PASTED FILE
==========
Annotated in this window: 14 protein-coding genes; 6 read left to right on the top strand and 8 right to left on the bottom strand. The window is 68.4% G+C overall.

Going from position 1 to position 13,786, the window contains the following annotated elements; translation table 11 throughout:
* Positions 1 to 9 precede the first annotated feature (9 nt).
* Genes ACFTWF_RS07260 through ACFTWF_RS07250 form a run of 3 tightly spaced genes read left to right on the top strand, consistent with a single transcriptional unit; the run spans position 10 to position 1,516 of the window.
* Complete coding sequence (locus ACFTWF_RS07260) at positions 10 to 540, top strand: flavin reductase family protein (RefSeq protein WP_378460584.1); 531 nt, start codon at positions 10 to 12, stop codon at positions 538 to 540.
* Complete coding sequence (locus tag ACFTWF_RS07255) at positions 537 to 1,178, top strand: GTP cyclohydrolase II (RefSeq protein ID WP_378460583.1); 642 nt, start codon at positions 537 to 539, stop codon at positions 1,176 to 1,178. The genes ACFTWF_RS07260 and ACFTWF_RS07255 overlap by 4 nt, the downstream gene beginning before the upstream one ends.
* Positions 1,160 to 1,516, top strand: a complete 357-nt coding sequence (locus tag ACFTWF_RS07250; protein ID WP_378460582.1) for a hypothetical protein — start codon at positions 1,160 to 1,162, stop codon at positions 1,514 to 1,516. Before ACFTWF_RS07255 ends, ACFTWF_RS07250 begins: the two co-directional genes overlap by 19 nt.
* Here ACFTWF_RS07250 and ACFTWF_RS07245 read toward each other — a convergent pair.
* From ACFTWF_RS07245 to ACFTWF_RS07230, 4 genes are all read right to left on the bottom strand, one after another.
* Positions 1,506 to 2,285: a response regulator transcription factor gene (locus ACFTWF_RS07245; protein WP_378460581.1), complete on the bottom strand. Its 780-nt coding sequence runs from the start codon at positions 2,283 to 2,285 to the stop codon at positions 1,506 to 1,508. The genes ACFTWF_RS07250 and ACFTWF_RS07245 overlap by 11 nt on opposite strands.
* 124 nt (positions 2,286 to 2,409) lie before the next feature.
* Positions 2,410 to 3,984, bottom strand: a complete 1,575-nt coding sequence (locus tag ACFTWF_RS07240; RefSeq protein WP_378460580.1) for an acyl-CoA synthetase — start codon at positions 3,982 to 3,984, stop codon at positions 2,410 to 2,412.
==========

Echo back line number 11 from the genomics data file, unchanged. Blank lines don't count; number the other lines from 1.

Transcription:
* 124 nt (positions 2,286 to 2,409) lie before the next feature.